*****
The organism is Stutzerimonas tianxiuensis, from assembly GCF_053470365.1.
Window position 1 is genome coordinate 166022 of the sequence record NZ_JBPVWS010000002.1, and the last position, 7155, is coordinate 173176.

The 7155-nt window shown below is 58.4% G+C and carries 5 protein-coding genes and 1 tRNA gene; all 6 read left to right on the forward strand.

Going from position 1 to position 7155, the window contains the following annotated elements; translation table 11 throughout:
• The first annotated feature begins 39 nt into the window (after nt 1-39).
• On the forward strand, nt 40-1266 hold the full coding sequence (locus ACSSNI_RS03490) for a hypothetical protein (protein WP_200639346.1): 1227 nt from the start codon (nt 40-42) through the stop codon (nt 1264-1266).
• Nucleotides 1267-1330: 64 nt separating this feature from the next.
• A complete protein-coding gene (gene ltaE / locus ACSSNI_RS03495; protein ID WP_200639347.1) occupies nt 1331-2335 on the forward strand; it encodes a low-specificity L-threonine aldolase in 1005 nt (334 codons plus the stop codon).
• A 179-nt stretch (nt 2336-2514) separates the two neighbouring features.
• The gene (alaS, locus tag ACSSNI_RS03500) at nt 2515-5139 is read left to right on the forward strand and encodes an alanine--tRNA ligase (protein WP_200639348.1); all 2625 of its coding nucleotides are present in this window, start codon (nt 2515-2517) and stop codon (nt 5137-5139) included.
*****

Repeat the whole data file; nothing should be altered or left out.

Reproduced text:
The organism is Stutzerimonas tianxiuensis, from assembly GCF_053470365.1.
Window position 1 is genome coordinate 166022 of the sequence record NZ_JBPVWS010000002.1, and the last position, 7155, is coordinate 173176.

The 7155-nt window shown below is 58.4% G+C and carries 5 protein-coding genes and 1 tRNA gene; all 6 read left to right on the forward strand.

Going from position 1 to position 7155, the window contains the following annotated elements; translation table 11 throughout:
• The first annotated feature begins 39 nt into the window (after nt 1-39).
• On the forward strand, nt 40-1266 hold the full coding sequence (locus ACSSNI_RS03490) for a hypothetical protein (protein WP_200639346.1): 1227 nt from the start codon (nt 40-42) through the stop codon (nt 1264-1266).
• Nucleotides 1267-1330: 64 nt separating this feature from the next.
• A complete protein-coding gene (gene ltaE / locus ACSSNI_RS03495; protein ID WP_200639347.1) occupies nt 1331-2335 on the forward strand; it encodes a low-specificity L-threonine aldolase in 1005 nt (334 codons plus the stop codon).
• A 179-nt stretch (nt 2336-2514) separates the two neighbouring features.
• The gene (alaS, locus tag ACSSNI_RS03500) at nt 2515-5139 is read left to right on the forward strand and encodes an alanine--tRNA ligase (protein WP_200639348.1); all 2625 of its coding nucleotides are present in this window, start codon (nt 2515-2517) and stop codon (nt 5137-5139) included.